Eleventh graders can be more insightful than you might think. When I asked my second semester classes to list what makes a fulfilling life as a kickoff activity to our Transcendentalism unit, this is what they said:
I love ending the year in Communications III with Transcendentalism for several reasons. For one, the bitter Wisconsin tundra starts to warm and bloom and the concept of nature being revelatory becomes a little easier of an idea to buy into. For another, it’s an ideal time in my students’ lives for them to try developing a little personal philosophy. They’re on the cusp of senior year, and about to start feeling the pressure to make huge decisions: Which career to head toward? Which relationships to prioritize? Which college to attend? Which beliefs to live by? Which kind of adult to be? For these students, huge questions suddenly need answers, as they always have. What a great time to kick it way back to the mid-1800’s.
Emerson, Thoreau, and the rest of their Transcendental Club sought to define their beliefs as different from the mainstream philosophies surrounding them. Their devotion to ideals of self-reliance, confidence, free thought, and non-conformity resonate with young people readily, even through the thick vocabulary of “Nature” and Walden. My students seek to define themselves as well, and for that reason my colleagues and I balance this unit with a mixture of historic Transcendental information/texts and more modern examples of personal philosophy, such as the YouTube video “How To Be Alone” and Charles Harper Webb’s poem “How To Live.” Toward the end of the unit, we explore specifically the link between nature and the abstract ideals of these varied sources. Where does nature come in to our understanding of ourselves as people, according to Emerson? Thoreau? What about according to us?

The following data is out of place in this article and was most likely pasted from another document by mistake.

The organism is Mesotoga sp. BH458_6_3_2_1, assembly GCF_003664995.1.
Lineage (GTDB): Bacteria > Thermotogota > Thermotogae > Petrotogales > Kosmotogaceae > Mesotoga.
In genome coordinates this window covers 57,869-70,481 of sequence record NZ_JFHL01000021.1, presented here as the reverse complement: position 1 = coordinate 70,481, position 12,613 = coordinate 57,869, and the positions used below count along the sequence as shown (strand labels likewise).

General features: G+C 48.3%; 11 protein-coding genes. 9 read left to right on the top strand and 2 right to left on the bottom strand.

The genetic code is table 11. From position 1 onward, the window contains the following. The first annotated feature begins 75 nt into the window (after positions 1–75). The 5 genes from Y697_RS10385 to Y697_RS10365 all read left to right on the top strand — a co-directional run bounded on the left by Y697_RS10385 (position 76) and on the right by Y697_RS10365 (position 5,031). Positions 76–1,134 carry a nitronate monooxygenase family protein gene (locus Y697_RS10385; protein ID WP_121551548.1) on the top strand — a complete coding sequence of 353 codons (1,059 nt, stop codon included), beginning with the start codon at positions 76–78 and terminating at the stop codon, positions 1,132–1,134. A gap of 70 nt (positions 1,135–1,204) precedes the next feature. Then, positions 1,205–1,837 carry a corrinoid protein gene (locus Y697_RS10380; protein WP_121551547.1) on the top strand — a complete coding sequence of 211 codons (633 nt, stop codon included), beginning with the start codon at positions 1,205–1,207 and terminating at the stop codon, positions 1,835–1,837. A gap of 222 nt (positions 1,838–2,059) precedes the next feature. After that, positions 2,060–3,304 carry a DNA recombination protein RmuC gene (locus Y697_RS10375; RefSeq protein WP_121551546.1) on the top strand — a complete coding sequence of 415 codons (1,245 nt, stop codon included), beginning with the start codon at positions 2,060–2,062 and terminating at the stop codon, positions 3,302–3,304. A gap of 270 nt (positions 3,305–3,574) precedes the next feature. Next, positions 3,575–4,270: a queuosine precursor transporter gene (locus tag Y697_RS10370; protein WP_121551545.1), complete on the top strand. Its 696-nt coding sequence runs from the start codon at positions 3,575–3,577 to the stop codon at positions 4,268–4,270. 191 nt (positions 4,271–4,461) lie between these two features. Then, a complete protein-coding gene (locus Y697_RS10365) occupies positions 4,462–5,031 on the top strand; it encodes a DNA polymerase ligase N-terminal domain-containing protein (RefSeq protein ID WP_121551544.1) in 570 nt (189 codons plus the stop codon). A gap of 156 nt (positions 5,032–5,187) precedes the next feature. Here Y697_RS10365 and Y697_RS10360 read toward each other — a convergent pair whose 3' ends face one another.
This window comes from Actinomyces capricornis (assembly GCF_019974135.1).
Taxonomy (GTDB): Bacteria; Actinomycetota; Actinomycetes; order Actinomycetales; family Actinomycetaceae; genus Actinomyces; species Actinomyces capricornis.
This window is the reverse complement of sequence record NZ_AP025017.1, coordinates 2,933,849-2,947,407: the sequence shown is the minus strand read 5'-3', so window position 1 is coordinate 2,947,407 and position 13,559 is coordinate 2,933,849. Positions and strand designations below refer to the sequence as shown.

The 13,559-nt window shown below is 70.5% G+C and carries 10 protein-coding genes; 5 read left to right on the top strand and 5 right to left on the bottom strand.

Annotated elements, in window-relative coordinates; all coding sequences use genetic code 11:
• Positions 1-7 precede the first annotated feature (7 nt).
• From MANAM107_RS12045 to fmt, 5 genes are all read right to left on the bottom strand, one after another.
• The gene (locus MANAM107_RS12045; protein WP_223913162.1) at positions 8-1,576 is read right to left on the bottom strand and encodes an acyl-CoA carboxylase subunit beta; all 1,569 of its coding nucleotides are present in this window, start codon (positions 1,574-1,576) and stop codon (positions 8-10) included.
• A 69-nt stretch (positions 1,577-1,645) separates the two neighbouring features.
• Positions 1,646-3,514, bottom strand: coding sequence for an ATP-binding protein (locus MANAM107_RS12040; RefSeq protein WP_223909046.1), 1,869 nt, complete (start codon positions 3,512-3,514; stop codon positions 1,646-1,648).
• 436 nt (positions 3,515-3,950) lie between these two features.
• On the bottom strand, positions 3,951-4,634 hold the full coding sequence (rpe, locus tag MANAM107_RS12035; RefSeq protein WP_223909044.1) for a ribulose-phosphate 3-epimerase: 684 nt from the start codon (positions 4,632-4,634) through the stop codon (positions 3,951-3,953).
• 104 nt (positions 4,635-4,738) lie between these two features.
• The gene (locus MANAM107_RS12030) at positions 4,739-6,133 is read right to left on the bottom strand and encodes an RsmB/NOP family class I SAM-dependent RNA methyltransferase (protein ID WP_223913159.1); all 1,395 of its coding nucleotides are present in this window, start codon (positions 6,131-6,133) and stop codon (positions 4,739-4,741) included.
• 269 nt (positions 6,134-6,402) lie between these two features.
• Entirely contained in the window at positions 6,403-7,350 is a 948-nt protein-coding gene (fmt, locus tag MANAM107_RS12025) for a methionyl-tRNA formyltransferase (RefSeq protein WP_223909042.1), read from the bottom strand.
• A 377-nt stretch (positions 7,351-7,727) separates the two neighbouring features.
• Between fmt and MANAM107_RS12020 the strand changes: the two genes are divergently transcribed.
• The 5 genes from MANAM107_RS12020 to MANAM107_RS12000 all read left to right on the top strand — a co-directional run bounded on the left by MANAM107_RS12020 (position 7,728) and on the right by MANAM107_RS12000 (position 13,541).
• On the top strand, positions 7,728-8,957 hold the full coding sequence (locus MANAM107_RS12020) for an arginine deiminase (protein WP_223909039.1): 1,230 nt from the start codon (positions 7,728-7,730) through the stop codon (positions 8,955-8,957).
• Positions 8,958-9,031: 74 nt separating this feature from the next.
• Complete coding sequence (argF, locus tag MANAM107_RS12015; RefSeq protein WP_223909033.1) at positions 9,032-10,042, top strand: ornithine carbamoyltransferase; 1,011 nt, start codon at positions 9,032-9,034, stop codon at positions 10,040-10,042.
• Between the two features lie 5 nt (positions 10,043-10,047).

As a culminating project for the unit this year, I was very interested in doing something that would allow students to identify how Transcendentalist ideas have functioned in their own lives through a narrative composition. As luck would have it, right around the time I was thinking about this assignment, I was introduced to the digital story-collecting site Cowbird. It turned out to be the perfect tool: students could use a mixture of image and audio to create a multimedia narrative.
We started by browsing the stories already on the site that were tagged under the topic “Nature.” Using our own reactions, we discussed the features of an engaging narrative, which gave me the chance to insert some additional instruction about narrative composition as well. We then took our stories through a writing workshop. I modeled the process for them, walking them through the website and audio recording app, sharing my own idea-generating web as I brainstormed, showing my drafts-in-progress as they changed each day, and finally posting my final product. I’m a big believer in demonstrating the writing process, as replete with frustration and reward as it can be.
What I loved about watching my students move through this process was how invested and honest they were as they worked. The new technology skills I asked of them were challenging enough to be interesting but not so difficult as to inhibit success. They worked hard on their written drafts and recordings, persevering through many takes in order to get it right. The final compositions were entertaining, moving, and some of the most real writing I saw from my students all year long. Experiencing the stories through an audio format really honored the life experiences and voices, quite literally, of each student author. I found myself smiling, chuckling,and holding my breath as I listened. These students processed the ideas of Transcendentalism to the point of owning them, and that was really cool to witness. Sometimes students don’t understand how powerful their own voices and stories can be. I hope that, after this project, that’s changing for some of them.
Want to try this project, or a version of it, in your own classroom? See my assignment sheet, rubric, and example story below: